Eric David Bovet, 99, who worked in government from 1935 to 1970, the last eight years at the Interior Department as chief of the Office of Saline Water's research division, died of pneumonia Jan. 22 at Eldercare Gardens nursing home in Charlottesville. He lived in the Washington area from the mid-1930s until moving to Charlottesville in 1990.
Dr. Bovet also wrote several books on economics, including "The Dynamics of Business Motivation," published in 1963 by Cleaver-Hume Press, and "Stagflation: The Penalty of Speculative Production in a Multistage Economy," published in 1983 by Lexington Books. The former advanced his long-held theory, in the pre-Internet age, that a business's profits are not efficiently maximized because information about price changes and consumer demand is not transmitted quickly or accurately enough.
After leaving government, Dr. Bovet was a freelance economic consultant until 1990.
He was born in Germany with Swiss citizenship and became an American citizen in 1933. He did undergraduate and graduate studies in Europe and received an economics doctorate degree in 1953 from the University of Geneva.
Dr. Bovet moved to the United States in 1927, and his jobs included teaching French at Phillips Exeter Academy in New Hampshire and Teachers College at Columbia University.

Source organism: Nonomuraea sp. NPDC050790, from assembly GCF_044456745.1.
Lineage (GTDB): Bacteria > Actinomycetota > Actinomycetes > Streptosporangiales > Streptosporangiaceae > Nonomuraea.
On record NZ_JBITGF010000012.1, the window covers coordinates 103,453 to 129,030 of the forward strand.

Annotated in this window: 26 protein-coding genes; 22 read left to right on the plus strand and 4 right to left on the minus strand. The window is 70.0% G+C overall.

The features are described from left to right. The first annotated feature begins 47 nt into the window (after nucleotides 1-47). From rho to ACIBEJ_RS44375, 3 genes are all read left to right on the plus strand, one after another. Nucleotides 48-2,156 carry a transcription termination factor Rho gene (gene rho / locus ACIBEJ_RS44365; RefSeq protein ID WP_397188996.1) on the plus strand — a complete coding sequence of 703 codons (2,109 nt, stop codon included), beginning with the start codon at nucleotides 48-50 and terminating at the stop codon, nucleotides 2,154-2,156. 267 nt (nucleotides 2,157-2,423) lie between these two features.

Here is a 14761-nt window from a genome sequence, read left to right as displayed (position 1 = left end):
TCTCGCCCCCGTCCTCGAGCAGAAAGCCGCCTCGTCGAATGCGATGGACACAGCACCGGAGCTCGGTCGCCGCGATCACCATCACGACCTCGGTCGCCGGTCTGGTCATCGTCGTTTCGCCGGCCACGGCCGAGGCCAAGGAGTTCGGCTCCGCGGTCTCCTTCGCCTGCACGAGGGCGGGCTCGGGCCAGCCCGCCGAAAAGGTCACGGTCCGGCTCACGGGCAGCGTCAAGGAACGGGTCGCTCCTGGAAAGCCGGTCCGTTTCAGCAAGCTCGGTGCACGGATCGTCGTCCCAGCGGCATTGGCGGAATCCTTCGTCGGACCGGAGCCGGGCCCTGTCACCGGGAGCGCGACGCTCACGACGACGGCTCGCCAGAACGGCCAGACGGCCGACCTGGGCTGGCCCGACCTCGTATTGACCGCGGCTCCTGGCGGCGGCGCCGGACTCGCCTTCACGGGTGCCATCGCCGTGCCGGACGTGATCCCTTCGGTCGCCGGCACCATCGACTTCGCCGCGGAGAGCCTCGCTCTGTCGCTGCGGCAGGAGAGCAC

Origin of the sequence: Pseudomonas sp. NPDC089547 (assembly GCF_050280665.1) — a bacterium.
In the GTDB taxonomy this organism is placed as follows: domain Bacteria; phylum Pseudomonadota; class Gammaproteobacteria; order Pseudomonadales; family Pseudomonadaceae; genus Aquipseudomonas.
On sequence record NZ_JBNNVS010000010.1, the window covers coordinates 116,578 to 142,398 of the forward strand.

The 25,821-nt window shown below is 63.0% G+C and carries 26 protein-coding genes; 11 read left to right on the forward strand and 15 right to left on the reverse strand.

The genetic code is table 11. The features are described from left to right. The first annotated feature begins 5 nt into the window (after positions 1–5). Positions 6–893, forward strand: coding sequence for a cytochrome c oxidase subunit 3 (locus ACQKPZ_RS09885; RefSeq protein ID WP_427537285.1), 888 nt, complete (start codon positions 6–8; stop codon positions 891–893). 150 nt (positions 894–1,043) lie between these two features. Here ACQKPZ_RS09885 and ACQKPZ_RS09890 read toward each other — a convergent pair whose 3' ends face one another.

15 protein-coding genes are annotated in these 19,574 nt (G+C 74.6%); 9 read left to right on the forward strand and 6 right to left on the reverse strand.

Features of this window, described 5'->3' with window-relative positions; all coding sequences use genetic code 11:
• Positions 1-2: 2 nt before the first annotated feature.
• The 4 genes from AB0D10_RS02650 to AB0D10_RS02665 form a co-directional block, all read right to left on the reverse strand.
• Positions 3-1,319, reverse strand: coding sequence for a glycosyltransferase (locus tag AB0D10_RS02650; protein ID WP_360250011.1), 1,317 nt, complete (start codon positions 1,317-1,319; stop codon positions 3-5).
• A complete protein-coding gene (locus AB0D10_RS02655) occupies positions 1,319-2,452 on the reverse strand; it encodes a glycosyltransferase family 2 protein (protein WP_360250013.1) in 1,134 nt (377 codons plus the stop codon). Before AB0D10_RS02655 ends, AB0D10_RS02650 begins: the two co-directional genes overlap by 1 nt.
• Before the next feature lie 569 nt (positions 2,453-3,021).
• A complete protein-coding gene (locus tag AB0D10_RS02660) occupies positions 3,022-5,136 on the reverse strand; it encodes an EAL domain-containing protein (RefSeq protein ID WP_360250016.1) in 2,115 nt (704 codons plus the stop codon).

In Washington, he worked as an economist and statistician at the National Resources Committee in the 1930s and the Navy secretary's office from 1941 to 1947.
In the 1950s, Dr. Bovet did statistical work with the Defense Department, the National Production Authority and the Navy Department.
He was a member of Mount Vernon Unitarian Universalist Church in Alexandria.
Dr. Bovet became an ordained Unitarian Universalist minister in 1981 but never was a practicing clergyman.
His hobbies included composing classical music.
Survivors include his wife of 53 years, Ethel Mae Lindsey of Charlottesville; two daughters, Astrid Bovet "Triddy" Wilfong of Burke and Marguerite Lynn Bovet "Meg" Mesesan of Charlottesville; two sons, David Marc Bovet of Lexington, Mass., and Raymond Paul Bovet of Longmont, Colo.; a half-brother; a half-sister; and four grandchildren.